Year of Publication



Martin School of Public Policy and Administration

Executive Summary

Since their inception in 1991, charter schools have become a widely-adopted school choice policy intended to increase educational outcomes through competition and innovation. The details of how states structure their charter school laws are diverse across states, which raises the question of whether certain law parameters are better than others at attracting and maintaining high-quality charter schools.

Charter schools are designed around the basis of market accountability; they must attract students in order to remain in operation. The threat of closure is an incentive built into the charter model that is intended to increase school performance. For this reason, I define charter school success across states in terms of charter school closures, with the understanding that the closure rate should not be zero (indicating a lack of enforcement) but it should also not be too high (indicating poor authorizing practices).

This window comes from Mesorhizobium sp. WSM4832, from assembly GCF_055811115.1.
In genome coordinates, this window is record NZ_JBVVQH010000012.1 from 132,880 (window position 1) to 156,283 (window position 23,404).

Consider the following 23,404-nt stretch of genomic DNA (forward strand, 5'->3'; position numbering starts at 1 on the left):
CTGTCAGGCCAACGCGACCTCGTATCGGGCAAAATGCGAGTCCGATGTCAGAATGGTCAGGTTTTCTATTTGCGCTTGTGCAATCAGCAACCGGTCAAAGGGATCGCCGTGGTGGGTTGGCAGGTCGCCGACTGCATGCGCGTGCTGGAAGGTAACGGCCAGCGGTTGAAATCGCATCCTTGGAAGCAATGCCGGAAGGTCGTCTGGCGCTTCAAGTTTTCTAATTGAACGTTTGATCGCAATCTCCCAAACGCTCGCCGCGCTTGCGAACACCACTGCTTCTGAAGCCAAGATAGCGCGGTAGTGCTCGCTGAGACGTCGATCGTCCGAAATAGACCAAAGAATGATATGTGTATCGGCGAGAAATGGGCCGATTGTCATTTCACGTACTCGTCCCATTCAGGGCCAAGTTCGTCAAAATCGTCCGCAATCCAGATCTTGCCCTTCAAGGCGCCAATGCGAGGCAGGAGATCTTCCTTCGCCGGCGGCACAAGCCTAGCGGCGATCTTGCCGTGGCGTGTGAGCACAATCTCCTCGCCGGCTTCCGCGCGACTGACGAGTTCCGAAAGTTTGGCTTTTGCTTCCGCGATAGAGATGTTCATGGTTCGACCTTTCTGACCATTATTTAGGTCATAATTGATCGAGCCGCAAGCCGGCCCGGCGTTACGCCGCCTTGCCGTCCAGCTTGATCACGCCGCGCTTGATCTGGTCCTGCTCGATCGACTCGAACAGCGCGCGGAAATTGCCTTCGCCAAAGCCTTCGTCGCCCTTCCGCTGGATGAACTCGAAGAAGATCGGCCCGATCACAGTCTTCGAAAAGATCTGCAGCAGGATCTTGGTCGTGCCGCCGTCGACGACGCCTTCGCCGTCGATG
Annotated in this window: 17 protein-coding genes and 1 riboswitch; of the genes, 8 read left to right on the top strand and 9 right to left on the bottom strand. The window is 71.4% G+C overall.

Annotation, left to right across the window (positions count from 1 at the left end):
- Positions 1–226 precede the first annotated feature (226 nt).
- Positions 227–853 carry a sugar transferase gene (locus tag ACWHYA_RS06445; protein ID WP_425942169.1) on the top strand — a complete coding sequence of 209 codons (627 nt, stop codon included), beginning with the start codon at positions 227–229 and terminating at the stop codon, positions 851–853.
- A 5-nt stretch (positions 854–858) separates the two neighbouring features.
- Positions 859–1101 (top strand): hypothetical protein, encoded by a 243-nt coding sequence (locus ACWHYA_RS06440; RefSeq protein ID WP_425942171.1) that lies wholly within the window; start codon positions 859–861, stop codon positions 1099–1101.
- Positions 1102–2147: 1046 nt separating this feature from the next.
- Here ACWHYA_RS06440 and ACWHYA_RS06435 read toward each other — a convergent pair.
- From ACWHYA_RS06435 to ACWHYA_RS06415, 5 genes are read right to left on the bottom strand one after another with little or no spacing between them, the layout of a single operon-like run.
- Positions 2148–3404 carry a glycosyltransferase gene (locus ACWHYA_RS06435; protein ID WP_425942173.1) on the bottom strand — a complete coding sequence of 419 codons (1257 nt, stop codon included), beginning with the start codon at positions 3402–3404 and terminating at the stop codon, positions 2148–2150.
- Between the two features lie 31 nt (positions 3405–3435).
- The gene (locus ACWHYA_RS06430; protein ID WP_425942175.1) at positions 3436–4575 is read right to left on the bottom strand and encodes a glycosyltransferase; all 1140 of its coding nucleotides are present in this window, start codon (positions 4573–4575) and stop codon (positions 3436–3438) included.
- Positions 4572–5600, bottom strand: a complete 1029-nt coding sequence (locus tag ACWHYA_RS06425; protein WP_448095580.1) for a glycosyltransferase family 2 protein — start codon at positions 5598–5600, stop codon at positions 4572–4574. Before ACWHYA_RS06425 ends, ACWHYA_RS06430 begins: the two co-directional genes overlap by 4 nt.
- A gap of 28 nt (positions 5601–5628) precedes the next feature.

Charter school advocates have strong beliefs about which law parameters are most conducive to the health of a state’s charter environment. I chose two law components that are recommended by two prominent advocacy groups and examined their effect on state charter school closures. Contrary to the claims of the interest groups, I did not find that these parameters impacted charter school closings.

Through a series of case studies, I further examined the advocacy groups’ policy preferences by comparing their state charter school law ranking systems. The findings of this project demonstrate that state policymakers are being pulled in different directions over policies that may actually have no real impact on charter school outcomes.